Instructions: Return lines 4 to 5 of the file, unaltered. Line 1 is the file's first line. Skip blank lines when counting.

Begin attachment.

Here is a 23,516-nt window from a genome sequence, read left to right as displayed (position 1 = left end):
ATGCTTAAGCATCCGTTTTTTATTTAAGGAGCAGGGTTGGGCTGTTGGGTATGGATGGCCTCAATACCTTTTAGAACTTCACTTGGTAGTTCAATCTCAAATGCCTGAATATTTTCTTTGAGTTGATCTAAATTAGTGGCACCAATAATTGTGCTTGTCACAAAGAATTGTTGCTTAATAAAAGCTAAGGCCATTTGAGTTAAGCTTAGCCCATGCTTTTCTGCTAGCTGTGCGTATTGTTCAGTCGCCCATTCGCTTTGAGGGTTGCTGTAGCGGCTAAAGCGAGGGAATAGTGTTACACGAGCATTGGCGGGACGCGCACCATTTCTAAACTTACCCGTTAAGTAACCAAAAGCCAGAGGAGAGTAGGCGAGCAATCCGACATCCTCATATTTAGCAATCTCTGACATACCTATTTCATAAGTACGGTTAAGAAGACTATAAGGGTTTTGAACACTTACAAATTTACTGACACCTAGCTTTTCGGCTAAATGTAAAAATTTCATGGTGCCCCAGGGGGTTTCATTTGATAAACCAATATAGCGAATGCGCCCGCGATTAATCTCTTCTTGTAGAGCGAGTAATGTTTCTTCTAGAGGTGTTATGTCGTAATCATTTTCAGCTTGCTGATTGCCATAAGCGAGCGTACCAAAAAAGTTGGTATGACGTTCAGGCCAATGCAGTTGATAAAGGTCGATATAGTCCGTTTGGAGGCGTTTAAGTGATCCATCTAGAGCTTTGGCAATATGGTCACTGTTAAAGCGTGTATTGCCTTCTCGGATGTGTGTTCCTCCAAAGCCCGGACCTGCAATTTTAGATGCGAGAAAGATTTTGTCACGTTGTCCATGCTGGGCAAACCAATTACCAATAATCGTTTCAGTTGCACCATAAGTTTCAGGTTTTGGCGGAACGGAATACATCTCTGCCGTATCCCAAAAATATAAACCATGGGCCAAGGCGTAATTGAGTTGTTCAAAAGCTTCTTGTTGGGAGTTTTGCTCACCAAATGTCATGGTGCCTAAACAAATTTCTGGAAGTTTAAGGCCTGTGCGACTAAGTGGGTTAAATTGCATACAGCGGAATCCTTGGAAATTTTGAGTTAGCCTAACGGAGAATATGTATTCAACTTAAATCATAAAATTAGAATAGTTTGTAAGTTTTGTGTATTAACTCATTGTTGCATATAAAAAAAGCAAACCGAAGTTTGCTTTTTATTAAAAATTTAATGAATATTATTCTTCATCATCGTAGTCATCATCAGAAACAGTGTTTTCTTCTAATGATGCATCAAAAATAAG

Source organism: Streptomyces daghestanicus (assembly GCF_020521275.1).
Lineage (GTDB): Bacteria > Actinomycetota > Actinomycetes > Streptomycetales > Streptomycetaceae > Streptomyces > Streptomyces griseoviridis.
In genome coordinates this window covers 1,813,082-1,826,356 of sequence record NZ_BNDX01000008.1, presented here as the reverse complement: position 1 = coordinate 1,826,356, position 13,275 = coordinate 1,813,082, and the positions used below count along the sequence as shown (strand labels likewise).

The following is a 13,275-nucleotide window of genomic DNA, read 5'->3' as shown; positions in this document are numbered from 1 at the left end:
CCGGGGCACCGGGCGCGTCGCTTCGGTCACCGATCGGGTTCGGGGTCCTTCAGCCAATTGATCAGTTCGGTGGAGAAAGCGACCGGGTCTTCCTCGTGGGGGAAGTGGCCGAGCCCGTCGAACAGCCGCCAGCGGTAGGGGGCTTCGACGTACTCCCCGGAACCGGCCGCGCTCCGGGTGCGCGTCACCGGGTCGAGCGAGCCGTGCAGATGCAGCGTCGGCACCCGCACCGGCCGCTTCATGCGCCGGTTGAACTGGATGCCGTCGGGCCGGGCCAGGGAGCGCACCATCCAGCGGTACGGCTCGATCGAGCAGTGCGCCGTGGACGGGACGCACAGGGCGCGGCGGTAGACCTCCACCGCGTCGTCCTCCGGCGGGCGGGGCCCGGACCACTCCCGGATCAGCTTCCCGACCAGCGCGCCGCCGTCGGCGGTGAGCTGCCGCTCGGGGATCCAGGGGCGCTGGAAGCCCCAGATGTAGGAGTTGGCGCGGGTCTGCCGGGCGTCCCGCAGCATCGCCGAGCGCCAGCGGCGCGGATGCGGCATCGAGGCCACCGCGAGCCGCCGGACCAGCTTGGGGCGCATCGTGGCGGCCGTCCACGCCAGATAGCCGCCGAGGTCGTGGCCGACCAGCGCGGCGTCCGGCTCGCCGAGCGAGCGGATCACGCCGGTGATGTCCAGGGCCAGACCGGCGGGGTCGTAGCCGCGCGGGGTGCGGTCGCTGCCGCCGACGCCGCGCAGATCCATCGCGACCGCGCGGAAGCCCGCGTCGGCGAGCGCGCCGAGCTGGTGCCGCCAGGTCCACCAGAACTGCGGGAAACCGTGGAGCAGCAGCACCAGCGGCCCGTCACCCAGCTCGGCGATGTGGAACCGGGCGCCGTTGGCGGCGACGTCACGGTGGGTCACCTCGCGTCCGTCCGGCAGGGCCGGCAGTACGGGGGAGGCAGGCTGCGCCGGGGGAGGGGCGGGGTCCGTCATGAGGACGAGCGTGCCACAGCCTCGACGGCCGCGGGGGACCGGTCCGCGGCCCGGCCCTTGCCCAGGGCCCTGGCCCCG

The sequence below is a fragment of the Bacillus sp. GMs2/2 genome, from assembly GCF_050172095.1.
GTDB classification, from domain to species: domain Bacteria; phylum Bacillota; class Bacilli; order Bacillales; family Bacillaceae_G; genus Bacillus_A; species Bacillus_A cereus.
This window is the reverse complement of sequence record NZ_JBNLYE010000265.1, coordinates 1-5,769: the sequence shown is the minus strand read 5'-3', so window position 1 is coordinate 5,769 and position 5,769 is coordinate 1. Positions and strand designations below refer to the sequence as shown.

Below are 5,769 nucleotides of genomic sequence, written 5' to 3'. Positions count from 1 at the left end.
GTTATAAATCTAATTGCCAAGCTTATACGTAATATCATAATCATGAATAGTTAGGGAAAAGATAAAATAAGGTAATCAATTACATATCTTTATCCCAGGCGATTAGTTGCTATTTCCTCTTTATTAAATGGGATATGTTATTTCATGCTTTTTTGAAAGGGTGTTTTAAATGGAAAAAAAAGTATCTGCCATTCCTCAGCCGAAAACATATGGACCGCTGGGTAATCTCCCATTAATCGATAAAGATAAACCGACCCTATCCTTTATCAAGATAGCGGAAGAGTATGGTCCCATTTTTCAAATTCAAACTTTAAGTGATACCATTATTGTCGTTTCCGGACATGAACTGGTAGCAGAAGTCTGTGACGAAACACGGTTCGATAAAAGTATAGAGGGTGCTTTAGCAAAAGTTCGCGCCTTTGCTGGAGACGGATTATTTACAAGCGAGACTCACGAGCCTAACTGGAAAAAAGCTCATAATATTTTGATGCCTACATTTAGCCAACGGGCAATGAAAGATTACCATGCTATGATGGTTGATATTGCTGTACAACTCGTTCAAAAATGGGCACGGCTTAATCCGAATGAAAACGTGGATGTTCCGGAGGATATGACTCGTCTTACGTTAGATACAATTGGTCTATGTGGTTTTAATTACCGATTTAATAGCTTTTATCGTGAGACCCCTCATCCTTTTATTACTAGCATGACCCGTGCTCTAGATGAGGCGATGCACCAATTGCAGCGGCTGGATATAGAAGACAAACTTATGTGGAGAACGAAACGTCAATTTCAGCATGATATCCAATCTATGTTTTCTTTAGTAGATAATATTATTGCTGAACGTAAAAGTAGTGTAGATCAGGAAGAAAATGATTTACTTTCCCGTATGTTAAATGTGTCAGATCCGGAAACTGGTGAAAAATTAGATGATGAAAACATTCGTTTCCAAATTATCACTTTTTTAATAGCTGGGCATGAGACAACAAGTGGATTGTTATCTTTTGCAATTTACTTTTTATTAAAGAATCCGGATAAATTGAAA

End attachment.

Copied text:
Lineage (GTDB): Bacteria > Actinomycetota > Actinomycetes > Streptomycetales > Streptomycetaceae > Streptomyces > Streptomyces griseoviridis.
In genome coordinates this window covers 1,813,082-1,826,356 of sequence record NZ_BNDX01000008.1, presented here as the reverse complement: position 1 = coordinate 1,826,356, position 13,275 = coordinate 1,813,082, and the positions used below count along the sequence as shown (strand labels likewise).